Hacker use Oracle Application Server bug to mine cryptocurrencies
Security researchers report that attackers are exploiting PeopleSoft/WebLogic app server to perform a batch digital currency mining activity. Director of research at SANS Institute of Technology Johannes – Ullrich released report pointed out that a hacker to earn at least 611 Monroe currency, at current prices to calculate the total price of about $ 226,000.
Ullrich said the attacker used exploit script that has been published Lian Zhang, a Chinese security researcher at the end of December 2017 for a vulnerability (CVE 2017-3506). After the patch for CVE 2017-3506 was released by Oracle in April 2017, a CVE-2017-10271 vulnerability was found due to an incomplete fix.
Ullrich said shortly after the launch of the PoC, attackers reported that attackers used the PoC to install cryptocurrency mining programs to launch attacks on servers hosted by Digital Ocean, GoDaddy, Verizon Business Services and Athenix.
Ullrich said the series of attacks are not targeted and are generally affected globally. Once someone has posted exploits, common hackers can crash WebLogic/PeopleSoft servers. The attackers installed legal Monroe mining packages on 722 vulnerable WebLogic and PeopleSoft systems. Many of these systems run on public cloud services, with over 140 systems running on Amazon AWS public clouds, a few servers on other hosting and cloud services, and about 30 on Oracle’s public cloud services.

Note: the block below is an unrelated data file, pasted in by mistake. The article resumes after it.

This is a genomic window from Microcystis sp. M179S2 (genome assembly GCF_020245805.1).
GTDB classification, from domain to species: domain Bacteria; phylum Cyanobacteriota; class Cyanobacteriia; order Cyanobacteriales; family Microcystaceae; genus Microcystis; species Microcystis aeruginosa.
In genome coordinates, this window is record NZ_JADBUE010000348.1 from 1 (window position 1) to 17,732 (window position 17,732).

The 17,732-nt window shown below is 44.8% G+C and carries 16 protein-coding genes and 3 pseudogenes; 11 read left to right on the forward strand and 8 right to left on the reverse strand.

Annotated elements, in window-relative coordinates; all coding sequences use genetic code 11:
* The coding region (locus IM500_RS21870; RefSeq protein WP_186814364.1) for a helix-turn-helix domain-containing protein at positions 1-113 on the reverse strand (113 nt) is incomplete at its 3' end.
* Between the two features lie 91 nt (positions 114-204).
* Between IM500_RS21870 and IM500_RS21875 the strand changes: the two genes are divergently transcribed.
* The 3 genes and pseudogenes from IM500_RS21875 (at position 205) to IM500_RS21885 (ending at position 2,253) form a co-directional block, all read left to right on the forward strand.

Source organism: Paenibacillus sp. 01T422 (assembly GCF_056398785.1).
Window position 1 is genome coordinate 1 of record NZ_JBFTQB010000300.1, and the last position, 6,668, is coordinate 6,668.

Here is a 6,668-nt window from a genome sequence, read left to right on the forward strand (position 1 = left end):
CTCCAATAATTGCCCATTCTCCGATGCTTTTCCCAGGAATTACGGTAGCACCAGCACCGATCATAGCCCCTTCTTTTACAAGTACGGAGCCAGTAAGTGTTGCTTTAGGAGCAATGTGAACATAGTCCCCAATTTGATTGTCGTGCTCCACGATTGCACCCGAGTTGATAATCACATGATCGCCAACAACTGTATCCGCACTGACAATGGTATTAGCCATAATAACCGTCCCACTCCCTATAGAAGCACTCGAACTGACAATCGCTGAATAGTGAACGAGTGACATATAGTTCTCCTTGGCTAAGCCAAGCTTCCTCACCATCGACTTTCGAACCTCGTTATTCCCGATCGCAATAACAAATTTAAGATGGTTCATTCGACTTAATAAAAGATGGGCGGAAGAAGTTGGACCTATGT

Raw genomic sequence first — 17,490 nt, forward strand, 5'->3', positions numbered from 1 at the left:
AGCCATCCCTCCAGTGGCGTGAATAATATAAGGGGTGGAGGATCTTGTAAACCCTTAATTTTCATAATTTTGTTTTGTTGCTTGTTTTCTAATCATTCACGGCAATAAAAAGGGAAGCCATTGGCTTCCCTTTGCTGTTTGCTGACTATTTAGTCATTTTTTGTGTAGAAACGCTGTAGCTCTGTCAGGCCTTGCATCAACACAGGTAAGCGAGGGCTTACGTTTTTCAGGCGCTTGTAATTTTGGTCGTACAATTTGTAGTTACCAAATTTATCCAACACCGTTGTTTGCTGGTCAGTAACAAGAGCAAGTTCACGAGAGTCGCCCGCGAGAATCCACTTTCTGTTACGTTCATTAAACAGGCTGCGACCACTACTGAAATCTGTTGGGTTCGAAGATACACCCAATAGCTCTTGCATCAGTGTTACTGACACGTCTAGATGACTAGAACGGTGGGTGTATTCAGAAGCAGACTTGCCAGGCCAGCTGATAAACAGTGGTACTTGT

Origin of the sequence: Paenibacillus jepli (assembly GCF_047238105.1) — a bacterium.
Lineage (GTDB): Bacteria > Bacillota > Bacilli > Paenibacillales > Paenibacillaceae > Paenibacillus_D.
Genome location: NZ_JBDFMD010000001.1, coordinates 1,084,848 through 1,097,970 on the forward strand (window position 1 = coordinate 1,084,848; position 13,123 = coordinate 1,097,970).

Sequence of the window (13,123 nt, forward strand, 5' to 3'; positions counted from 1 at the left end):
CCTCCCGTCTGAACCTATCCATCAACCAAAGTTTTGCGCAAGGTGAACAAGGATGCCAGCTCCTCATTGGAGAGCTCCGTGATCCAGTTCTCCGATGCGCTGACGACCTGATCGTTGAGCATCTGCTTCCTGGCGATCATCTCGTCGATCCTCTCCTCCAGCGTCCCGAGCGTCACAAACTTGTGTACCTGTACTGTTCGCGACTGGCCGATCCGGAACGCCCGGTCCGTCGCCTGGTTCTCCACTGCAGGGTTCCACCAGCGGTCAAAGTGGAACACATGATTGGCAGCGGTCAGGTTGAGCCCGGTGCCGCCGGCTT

Using vulnerability (CVE 2017-3506) code to make scanning for vulnerable systems simple, the entire publicly exposed, unpatched Oracle Web Application Server can quickly become the victim of these attacks. However, as mining tool scripts kill “java” processes on target servers, these mining activities were quickly discovered by researchers.
The installer used by the attacker in the above Monroe attack is a simple bash script that issues commands to find and kill other blockchain mining programs that may have existed before and to create cron scheduled tasks to download and launch the mining tool.
Ullrich reminded the victims that the server should not simply be patched and the mining program should be removed to fix the server, as sophisticated attackers may use more advanced techniques to hide the task. The durable mechanism used in this case is a cron timing task but does not rule out other more persistent mechanisms that are harder to detect in order to achieve long-term control of the target device.